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Does it seem like CBD seemed to go from nowhere to everywhere? If you think that’s the case, well…you’re more or less right. While CBD has been around for centuries, it only recently saw legal changes that allowed for its sale at the commercial level. These changes in federal law explain its massive boom, rapidly increasing economic expansion and explosion of popularity. As such, CBD has become a wildly popular product, one which studies show may have the ability to improve the health and wellness of its users.
So, is CBD legal in the United States? Yes. However, there are exceptions and qualifications to that blanket statement. Here’s a guide to CBD’s legality.
2018 Farm Bill
CBD’s journey to legality began with the passage of the 2018 Farm Bill in December 2018. This comprehensive piece of legislation dealt with all things agriculture-related. However, it also contained provisions that permanently altered CBD’s legal status in America.
Specifically, the 2018 Farm Bill made many changes to the CBD market. Most importantly, it formally removed CBD from the Schedule 1 list of banned drugs. This allowed for hemp to be grown, processed into CBD and sold commercially. This means that hemp can be shipped anywhere in the United States, allowing for interstate trucking and commercial websites to sell the product. This also means that hemp farmers can be treated as any other farmer and protected by the same laws which govern any other product. Specifically, farmers can now apply for protection and insurance under the Federal Crop Insurance Act.
Qualifications to CBD’s Legality
The 2018 Farm Bill more or less made CBD legal in the United States. However, that’s not a blanket statement. Indeed, there are some exceptions to this rule. Most importantly: Manufactured CBD can contain no more than .3% THC (tetrahydrocannabinol, the cannabinoid found in marijuana which is responsible for intoxication).
Furthermore, states are free to design their own regulatory limitations on CBD. However, in order to establish a formal hemp program, the states must create a regulatory plan which allows for the monitoring of hemp growth. Broadly speaking, this means that the state must design a way of ensuring that hemp plants are protected and that secured from theft. Within that broad framework, states are free to establish more formal regulations and monitoring. However, all plans must be approved by the United States Department of Agriculture before a hemp program can begin.
States still have broad authority to determine whether or not CBD is legal within their borders. Indeed, thus far, three states have chosen to not fully legalize CBD. These three states are Idaho (which has only legalized THC-free CBD), Nebraska and Idaho.
Current U.S. Regulations
As with any food or drug, the United States Food & Drug Administration has the ultimate regulatory authority to determine specific regulations governing the testing and sale of CBD.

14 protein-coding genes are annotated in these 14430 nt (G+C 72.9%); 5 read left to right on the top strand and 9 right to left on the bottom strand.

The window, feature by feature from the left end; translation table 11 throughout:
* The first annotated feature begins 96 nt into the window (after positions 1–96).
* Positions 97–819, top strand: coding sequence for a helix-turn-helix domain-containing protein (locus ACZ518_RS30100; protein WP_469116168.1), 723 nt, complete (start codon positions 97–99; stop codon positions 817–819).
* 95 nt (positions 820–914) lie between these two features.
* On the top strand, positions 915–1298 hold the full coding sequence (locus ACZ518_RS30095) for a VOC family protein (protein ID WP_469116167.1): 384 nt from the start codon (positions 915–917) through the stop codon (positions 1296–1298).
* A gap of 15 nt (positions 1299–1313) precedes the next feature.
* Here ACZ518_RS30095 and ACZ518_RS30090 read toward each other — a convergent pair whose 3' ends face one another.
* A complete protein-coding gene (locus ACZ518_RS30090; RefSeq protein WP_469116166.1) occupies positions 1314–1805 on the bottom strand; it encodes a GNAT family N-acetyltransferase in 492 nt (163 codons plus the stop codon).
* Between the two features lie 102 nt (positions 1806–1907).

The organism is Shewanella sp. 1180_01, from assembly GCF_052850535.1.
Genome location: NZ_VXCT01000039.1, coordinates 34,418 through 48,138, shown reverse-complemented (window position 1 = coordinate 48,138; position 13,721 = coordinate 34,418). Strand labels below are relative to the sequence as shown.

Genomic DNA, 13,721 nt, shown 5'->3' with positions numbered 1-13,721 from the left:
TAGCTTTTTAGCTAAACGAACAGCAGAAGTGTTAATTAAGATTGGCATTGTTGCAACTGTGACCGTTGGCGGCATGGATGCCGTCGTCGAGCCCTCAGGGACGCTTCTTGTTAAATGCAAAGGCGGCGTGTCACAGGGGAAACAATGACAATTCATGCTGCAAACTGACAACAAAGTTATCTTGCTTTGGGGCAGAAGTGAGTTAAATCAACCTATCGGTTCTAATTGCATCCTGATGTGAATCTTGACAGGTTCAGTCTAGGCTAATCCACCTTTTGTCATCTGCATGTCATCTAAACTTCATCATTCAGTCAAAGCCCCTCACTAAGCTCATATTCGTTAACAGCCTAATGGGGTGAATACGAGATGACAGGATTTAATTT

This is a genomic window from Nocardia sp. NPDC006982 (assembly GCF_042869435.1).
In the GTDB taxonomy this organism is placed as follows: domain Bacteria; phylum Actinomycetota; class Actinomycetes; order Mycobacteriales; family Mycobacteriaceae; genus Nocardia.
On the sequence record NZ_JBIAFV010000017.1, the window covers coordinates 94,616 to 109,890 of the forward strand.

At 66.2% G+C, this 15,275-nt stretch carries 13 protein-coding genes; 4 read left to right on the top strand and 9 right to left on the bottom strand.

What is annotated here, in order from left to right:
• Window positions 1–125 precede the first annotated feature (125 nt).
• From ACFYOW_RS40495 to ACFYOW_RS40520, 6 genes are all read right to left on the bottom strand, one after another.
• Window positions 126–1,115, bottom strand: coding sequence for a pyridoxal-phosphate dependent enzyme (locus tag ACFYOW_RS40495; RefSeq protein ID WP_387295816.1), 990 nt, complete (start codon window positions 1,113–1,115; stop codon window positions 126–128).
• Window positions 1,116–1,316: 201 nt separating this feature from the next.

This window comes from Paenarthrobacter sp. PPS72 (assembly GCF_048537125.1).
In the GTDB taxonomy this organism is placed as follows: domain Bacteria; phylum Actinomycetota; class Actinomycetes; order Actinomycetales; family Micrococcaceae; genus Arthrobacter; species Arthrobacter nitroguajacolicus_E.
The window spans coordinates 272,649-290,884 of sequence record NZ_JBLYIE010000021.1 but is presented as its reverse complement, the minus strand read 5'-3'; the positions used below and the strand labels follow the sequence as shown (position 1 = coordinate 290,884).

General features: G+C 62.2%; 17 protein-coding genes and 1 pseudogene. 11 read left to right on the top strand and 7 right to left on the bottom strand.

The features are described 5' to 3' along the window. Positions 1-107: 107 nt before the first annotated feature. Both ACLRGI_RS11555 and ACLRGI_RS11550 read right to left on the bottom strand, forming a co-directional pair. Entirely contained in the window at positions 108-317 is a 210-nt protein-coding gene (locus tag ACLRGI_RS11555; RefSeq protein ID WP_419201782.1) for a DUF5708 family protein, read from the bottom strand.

Clearly, current law allows for CBD to be bought, sold and transported across interstate lines. However, there does seem to be a wide degree of confusion about what sort of regulations currently exist.
In a recent statement on their website, the FDA has said that it is working towards developing more comprehensive regulations about CBD. However, the FDA is notoriously slow, and its regulations can sometimes take years to develop. Their most recent update provides a cautious tone, noting that not enough research yet exists to label CBD as “Generally Safe For Use” and expressing concerns over numerous unanswered questions, including its drug interactions and worry over liver damage. However, it said that it is dedicated to determining CBD’s long-term safety and establishing appropriate regulations.
Of course, this leaves many questions. What sort of labeling requirements are there? How about testing to determine veracity of labels? Are there inspection requirements from the FDA? So far, the answer appears to be no, and those powers have devolved to the states.
Some states have taken relatively aggressive tacts when it comes to regulating and inspecting CBD processing. Examples include Florida, which recently announced extensive CBD regulations on inspection and labeling.
Unfortunately, these protections are absolutely necessary. A 2017 study by the University of Pennsylvania examined 84 CBD samples and found that nearly 70% were mislabeled. That’s why so many highly reputable CBD companies provide customers with their own Certificates of Analysis, performed by independent labs, which test the ingredients in a CBD product and list those in a lab report.
Fortunately for consumers, as long as you purchase CBD legally, you should have zero legal trouble. CBD is now legally available and for sale in many highly reputable websites and retail establishments, with more looking to get into the game. Most of the legal risk is on the sellers of CBD, not the consumers. You should use caution when buying it in foreign countries or when traveling on airplanes with it, as those rules seem to constantly be in flux. However, if you’re going to purchase CBD and use it in your home, you will be fine.